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Woman Leaves Behind 15,000 Yards of Fabric, Family Opens Store

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Photo credit: David Eulitt for the Kansas City Star
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Photo credit: David Eulitt for the Kansas City Star

Story originally published by the Kansas City Star.

 

In March 2016, Barbara Schubert Bartlett, of Prairie Village, Kansas, passed away at the age of 77 – leaving behind 15,000 yards of fabric.

Her family, who had been planning to sell her belongings in a garage sale, had no idea what to do with the 1,875 bolts of fabric Barbara had accumulated in the last 30 years. Rather than holding the garage sale, her children rented a storefront in Shawnee, Kansas, and opened a fabric store. After one month, Barbara’s family estimated they had already sold around 7,000 yards of fabric.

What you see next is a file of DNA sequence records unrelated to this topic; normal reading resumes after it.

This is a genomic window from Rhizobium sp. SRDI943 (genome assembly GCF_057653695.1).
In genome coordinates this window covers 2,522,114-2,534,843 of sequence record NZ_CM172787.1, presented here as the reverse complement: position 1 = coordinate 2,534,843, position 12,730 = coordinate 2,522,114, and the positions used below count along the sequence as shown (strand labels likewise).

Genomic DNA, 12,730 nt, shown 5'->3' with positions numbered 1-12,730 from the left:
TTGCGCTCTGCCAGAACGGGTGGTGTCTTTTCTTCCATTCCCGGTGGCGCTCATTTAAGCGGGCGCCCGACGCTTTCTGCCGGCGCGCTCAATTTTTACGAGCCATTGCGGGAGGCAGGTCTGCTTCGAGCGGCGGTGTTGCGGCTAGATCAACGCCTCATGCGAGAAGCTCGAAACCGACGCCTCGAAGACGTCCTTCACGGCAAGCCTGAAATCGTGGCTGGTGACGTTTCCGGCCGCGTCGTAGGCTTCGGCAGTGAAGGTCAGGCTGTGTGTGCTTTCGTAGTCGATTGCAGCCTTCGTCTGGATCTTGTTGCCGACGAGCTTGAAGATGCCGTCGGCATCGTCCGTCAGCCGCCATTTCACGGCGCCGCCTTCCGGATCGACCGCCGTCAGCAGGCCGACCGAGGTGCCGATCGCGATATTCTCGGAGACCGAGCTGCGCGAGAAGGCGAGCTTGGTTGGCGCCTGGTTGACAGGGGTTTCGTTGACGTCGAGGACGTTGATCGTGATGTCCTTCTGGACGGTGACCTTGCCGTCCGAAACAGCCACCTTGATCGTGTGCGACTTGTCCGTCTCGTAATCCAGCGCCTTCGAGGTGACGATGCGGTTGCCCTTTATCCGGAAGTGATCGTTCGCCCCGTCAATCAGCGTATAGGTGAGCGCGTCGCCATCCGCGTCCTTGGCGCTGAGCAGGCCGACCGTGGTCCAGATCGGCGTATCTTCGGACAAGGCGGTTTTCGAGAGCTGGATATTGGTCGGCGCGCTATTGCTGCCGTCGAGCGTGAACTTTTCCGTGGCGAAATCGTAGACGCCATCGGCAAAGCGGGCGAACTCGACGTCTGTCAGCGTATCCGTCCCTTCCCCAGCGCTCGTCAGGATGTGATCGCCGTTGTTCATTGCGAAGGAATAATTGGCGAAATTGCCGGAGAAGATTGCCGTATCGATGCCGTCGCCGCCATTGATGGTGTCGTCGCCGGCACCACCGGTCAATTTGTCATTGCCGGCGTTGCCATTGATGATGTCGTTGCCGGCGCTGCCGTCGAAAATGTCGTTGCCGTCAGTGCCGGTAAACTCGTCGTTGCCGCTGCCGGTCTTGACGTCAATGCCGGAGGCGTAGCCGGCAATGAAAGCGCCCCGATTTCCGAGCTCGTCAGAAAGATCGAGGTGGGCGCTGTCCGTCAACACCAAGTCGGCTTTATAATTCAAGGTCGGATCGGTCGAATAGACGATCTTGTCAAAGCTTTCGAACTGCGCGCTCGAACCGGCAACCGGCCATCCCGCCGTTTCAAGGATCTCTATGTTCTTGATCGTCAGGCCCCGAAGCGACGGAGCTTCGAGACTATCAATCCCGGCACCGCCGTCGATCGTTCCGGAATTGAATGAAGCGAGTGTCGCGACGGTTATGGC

Crafters, sewers and quilters from all over the area flocked to the store to take advantage of the deal the family was offering: all fabric at $2 a yard. Many of the buyers are planning to do use Barbara’s fabric for charitable projects. Barbara’s daughter told The Star that customers were buying the fabric with plans to make charity quilts, blankets for nearby Children’s Mercy Hospital, and the Linus Project, an organization that gives blankets to critically ill children. One woman came to buy "manly fabric" to sew beanies that go under men’s construction hats.

When the fabric no longer takes up the entire store, they’ll move in other items and the store will become a cross between a craft sale and an estate sale. “I can’t imagine how she collected it all under our noses and we didn’t realize it,” son Mark Bartlett said. “She didn’t just buy one — she bought 12 of everything,” he said, sorting through a basketful of sparkly ornamental grapes.

She had created several quilts, some small afghans, and little pillows. Her daughter said the family was planning to donate the afghans to Children’s Mercy for new babies, and that they would donate the small pillows to breast cancer patients.

Although Barbara is no longer with her family, her legacy (and her fabric) will comfort others for years to come.